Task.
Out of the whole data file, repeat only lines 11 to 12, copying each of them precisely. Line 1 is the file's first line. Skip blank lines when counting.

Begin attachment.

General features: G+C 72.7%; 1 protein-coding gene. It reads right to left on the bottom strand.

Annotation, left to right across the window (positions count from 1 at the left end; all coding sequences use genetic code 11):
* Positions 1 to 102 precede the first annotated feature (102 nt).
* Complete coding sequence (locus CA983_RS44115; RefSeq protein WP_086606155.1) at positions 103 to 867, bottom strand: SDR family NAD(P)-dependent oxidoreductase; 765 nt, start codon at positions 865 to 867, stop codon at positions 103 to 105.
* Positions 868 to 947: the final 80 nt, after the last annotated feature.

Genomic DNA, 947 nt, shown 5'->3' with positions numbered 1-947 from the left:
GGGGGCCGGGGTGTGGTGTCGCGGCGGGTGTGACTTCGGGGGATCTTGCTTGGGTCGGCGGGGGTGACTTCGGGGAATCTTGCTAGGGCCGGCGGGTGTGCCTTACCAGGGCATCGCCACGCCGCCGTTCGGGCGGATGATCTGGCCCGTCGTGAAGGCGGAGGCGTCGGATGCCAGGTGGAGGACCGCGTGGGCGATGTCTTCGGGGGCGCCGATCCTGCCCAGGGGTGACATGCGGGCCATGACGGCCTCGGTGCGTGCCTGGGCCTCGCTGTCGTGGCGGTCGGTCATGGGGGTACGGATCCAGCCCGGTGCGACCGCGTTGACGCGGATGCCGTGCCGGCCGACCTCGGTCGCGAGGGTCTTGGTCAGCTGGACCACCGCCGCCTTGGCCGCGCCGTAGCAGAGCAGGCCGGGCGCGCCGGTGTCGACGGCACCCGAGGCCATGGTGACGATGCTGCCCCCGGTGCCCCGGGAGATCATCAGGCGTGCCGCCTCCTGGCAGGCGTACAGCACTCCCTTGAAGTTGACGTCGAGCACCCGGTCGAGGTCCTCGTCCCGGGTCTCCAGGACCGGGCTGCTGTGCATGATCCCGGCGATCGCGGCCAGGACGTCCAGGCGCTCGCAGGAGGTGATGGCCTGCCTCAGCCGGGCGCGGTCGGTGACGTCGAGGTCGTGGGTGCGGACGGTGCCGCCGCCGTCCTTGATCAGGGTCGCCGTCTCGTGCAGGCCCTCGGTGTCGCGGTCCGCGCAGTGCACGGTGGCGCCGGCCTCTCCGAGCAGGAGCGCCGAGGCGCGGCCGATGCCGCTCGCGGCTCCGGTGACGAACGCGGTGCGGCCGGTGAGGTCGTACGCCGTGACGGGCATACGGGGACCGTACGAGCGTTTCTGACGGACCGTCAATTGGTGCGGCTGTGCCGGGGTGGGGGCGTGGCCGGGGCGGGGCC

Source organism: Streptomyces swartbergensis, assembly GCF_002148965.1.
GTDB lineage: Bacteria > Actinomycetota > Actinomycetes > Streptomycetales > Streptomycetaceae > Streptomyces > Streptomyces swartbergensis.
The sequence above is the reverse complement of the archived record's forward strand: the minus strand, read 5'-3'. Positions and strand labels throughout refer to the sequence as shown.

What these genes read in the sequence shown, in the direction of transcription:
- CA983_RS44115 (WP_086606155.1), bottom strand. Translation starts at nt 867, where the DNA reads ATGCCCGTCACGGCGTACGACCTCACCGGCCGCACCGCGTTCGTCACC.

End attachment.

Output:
What these genes read in the sequence shown, in the direction of transcription:
- CA983_RS44115 (WP_086606155.1), bottom strand. Translation starts at nt 867, where the DNA reads ATGCCCGTCACGGCGTACGACCTCACCGGCCGCACCGCGTTCGTCACC.